Why is this recording remembered with such fondness then? Well as a snapshot of a moment in musical history and as a gathering of stars whom these days we would regard as rather superannuated and over the hill but who at the time were some of the biggest names around it is actually pretty hard to top.
With little fanfare the tape opens with ‘Running In The Family’ from what appears to be a near complete Level 42 lineup. An all too rare nod to current sounds, the song had only been a Top 10 hit a few months before, but the house band are clearly still finding their feet and struggle to stay in tune at times, as if in sympathy with King himself who bellows his way through one of his most famous hits as if he is hearing it for the first time. That is at least until the magic moment halfway through when King beckons a spotlight over and announces “ladies and gentlemen – Mr Eric Clapton”. For the first time that evening we hear the man in whose presence virtually none of the other participants can compete as he improvises a guitar solo on the spot and drags the pop song as close as he can to blues-rock territory. As the tape progresses this quickly becomes tedious, but the initial joy of hearing him appear from the shadows is one that is worth revisiting.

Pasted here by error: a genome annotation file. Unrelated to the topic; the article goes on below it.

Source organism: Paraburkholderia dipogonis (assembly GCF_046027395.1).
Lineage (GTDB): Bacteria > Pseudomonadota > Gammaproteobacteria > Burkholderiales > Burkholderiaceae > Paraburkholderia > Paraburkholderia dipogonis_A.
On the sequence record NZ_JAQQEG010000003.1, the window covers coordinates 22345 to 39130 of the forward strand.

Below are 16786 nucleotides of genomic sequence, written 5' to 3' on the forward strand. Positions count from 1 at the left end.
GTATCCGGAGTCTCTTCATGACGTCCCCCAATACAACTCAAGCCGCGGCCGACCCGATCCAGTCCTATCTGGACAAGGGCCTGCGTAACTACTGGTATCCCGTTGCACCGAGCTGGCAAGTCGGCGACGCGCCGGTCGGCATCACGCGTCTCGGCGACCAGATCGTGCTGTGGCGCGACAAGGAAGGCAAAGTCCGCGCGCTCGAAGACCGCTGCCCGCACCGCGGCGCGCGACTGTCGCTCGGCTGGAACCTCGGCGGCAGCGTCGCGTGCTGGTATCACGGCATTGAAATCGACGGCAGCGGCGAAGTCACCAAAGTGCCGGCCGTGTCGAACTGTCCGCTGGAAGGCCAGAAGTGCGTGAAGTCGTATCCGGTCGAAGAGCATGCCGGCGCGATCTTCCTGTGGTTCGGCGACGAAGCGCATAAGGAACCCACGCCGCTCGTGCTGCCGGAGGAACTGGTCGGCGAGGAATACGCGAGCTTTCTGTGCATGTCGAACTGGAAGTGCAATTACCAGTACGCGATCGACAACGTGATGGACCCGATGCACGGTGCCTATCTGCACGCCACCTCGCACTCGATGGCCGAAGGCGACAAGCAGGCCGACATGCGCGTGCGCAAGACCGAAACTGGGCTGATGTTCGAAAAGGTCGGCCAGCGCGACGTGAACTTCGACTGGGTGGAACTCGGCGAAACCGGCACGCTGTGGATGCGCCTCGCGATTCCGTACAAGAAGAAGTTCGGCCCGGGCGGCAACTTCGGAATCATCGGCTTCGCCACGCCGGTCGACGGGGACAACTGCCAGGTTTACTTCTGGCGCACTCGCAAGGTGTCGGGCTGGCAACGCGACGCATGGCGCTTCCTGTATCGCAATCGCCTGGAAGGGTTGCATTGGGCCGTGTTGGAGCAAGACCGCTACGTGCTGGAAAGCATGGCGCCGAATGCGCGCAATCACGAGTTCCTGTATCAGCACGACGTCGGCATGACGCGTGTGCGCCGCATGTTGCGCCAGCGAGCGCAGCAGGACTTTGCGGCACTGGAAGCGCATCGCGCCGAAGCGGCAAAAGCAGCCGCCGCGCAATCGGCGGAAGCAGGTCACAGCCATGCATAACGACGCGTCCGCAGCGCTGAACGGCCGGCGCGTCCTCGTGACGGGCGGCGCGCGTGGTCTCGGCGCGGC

Just for a change there is no edit between the first two songs as Mark King acknowledges the cheers and introduces “our musical director Mr Midge Ure”. For the only time of the evening the man who has put the whole thing together takes to the floor and performs the song that he had taken to Number One two years earlier. With the band taking a back seat and allowing the song’s synthesised backing to do all the work, this is actually one of the best and most heartfelt performances of the night.
Time now for Clapton to have a turn behind the mic and he goes for the safe option with a perfunctory run through ‘Behind The Mask’, his unexpected cover of the Yellow Magic Orchestra song with which he’d had a huge hit earlier that year. It is a song he rarely if ever performs these days and I don’t recall it being part of the sets in the marathon runs he did at the Royal Albert Hall in the early 90s. Whether it is the appalling mixing or just the terrible acoustics in the arena, but here he just doesn’t seem to be interested.
Here the jarring continuity comes to the fore as Clapton now vanishes, only to reappear a few songs later and is instead replaced by a pair of singers who will reappear for a longer set later on the tape. For the moment though we welcome both Paul Young and Phil Collins who croon their way through ‘You’ve Lost That Lovin’ Feeling’ (with Young playing Bill Medley naturally) with no band in sight, just Elton (presumably) playing the melody on piano.
No sooner are the pair on however then they are off, replaced instead by an unannounced Ben E King who treats the crowd to ‘Stand By Me’, hot off his recording having been a surprise Number One earlier in the year thanks to a Levis TV commercial. He is replaced in short order by the token pop stars of the night, Curiosity Killed The Cat who sing misfit to what I suspect is a slightly nonplussed adult audience who in truth have all come to see the superstars and not a bunch of fly by night heartthrobs.